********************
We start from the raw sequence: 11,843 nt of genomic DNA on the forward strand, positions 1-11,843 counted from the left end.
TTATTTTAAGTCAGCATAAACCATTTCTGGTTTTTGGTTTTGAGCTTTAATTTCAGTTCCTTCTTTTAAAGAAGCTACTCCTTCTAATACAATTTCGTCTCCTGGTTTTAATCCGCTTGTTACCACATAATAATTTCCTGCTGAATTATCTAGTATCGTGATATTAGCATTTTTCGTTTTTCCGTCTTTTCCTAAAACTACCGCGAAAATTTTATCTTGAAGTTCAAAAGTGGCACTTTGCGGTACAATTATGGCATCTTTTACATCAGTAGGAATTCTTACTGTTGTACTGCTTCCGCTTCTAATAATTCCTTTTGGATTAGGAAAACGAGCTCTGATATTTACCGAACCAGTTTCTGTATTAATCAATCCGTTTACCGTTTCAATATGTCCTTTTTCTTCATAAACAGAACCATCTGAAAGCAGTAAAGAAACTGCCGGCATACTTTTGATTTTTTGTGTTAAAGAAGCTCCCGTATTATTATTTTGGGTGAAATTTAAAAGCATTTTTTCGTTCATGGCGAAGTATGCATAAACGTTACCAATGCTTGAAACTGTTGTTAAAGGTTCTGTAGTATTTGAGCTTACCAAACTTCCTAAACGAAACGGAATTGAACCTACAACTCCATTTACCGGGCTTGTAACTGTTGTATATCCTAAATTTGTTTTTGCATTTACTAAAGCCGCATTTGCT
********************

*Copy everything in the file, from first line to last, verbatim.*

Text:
We start from the raw sequence: 11,843 nt of genomic DNA on the forward strand, positions 1-11,843 counted from the left end.
TTATTTTAAGTCAGCATAAACCATTTCTGGTTTTTGGTTTTGAGCTTTAATTTCAGTTCCTTCTTTTAAAGAAGCTACTCCTTCTAATACAATTTCGTCTCCTGGTTTTAATCCGCTTGTTACCACATAATAATTTCCTGCTGAATTATCTAGTATCGTGATATTAGCATTTTTCGTTTTTCCGTCTTTTCCTAAAACTACCGCGAAAATTTTATCTTGAAGTTCAAAAGTGGCACTTTGCGGTACAATTATGGCATCTTTTACATCAGTAGGAATTCTTACTGTTGTACTGCTTCCGCTTCTAATAATTCCTTTTGGATTAGGAAAACGAGCTCTGATATTTACCGAACCAGTTTCTGTATTAATCAATCCGTTTACCGTTTCAATATGTCCTTTTTCTTCATAAACAGAACCATCTGAAAGCAGTAAAGAAACTGCCGGCATACTTTTGATTTTTTGTGTTAAAGAAGCTCCCGTATTATTATTTTGGGTGAAATTTAAAAGCATTTTTTCGTTCATGGCGAAGTATGCATAAACGTTACCAATGCTTGAAACTGTTGTTAAAGGTTCTGTAGTATTTGAGCTTACCAAACTTCCTAAACGAAACGGAATTGAACCTACAACTCCATTTACCGGGCTTGTAACTGTTGTATATCCTAAATTTGTTTTTGCATTTACTAAAGCCGCATTTGCT